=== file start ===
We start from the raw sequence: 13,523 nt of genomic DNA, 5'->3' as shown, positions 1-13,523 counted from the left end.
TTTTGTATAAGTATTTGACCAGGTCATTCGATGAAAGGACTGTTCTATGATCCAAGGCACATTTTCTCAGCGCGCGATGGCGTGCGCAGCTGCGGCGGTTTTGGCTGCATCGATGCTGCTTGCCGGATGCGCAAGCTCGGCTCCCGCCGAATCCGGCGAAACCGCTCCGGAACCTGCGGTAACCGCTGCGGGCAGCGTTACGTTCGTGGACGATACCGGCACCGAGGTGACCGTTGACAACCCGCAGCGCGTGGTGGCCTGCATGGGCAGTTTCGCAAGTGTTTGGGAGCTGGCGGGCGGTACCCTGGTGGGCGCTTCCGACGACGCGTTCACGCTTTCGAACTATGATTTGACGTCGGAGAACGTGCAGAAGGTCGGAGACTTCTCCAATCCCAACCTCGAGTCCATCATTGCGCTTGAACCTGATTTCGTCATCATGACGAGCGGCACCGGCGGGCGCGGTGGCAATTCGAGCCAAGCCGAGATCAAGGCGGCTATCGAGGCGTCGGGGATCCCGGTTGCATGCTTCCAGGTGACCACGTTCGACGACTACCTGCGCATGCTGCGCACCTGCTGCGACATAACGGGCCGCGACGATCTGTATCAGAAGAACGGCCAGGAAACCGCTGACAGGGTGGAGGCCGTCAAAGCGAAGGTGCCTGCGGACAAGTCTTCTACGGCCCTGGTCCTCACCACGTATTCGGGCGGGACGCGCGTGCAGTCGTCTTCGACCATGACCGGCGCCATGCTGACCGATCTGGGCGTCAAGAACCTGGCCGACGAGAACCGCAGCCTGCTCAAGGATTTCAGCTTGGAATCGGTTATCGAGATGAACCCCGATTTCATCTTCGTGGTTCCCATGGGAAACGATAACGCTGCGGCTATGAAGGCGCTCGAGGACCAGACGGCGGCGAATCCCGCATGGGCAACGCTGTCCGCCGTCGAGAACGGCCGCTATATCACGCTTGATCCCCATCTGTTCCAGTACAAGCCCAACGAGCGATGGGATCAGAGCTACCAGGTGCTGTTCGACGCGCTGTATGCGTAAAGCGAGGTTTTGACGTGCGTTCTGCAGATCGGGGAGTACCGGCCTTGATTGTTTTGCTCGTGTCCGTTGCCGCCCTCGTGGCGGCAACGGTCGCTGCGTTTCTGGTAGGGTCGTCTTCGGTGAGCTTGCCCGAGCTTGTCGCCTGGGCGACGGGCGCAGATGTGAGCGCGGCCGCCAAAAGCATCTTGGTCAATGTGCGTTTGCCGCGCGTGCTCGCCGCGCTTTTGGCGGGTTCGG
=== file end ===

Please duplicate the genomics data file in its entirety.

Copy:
We start from the raw sequence: 13,523 nt of genomic DNA, 5'->3' as shown, positions 1-13,523 counted from the left end.
TTTTGTATAAGTATTTGACCAGGTCATTCGATGAAAGGACTGTTCTATGATCCAAGGCACATTTTCTCAGCGCGCGATGGCGTGCGCAGCTGCGGCGGTTTTGGCTGCATCGATGCTGCTTGCCGGATGCGCAAGCTCGGCTCCCGCCGAATCCGGCGAAACCGCTCCGGAACCTGCGGTAACCGCTGCGGGCAGCGTTACGTTCGTGGACGATACCGGCACCGAGGTGACCGTTGACAACCCGCAGCGCGTGGTGGCCTGCATGGGCAGTTTCGCAAGTGTTTGGGAGCTGGCGGGCGGTACCCTGGTGGGCGCTTCCGACGACGCGTTCACGCTTTCGAACTATGATTTGACGTCGGAGAACGTGCAGAAGGTCGGAGACTTCTCCAATCCCAACCTCGAGTCCATCATTGCGCTTGAACCTGATTTCGTCATCATGACGAGCGGCACCGGCGGGCGCGGTGGCAATTCGAGCCAAGCCGAGATCAAGGCGGCTATCGAGGCGTCGGGGATCCCGGTTGCATGCTTCCAGGTGACCACGTTCGACGACTACCTGCGCATGCTGCGCACCTGCTGCGACATAACGGGCCGCGACGATCTGTATCAGAAGAACGGCCAGGAAACCGCTGACAGGGTGGAGGCCGTCAAAGCGAAGGTGCCTGCGGACAAGTCTTCTACGGCCCTGGTCCTCACCACGTATTCGGGCGGGACGCGCGTGCAGTCGTCTTCGACCATGACCGGCGCCATGCTGACCGATCTGGGCGTCAAGAACCTGGCCGACGAGAACCGCAGCCTGCTCAAGGATTTCAGCTTGGAATCGGTTATCGAGATGAACCCCGATTTCATCTTCGTGGTTCCCATGGGAAACGATAACGCTGCGGCTATGAAGGCGCTCGAGGACCAGACGGCGGCGAATCCCGCATGGGCAACGCTGTCCGCCGTCGAGAACGGCCGCTATATCACGCTTGATCCCCATCTGTTCCAGTACAAGCCCAACGAGCGATGGGATCAGAGCTACCAGGTGCTGTTCGACGCGCTGTATGCGTAAAGCGAGGTTTTGACGTGCGTTCTGCAGATCGGGGAGTACCGGCCTTGATTGTTTTGCTCGTGTCCGTTGCCGCCCTCGTGGCGGCAACGGTCGCTGCGTTTCTGGTAGGGTCGTCTTCGGTGAGCTTGCCCGAGCTTGTCGCCTGGGCGACGGGCGCAGATGTGAGCGCGGCCGCCAAAAGCATCTTGGTCAATGTGCGTTTGCCGCGCGTGCTCGCCGCGCTTTTGGCGGGTTCGG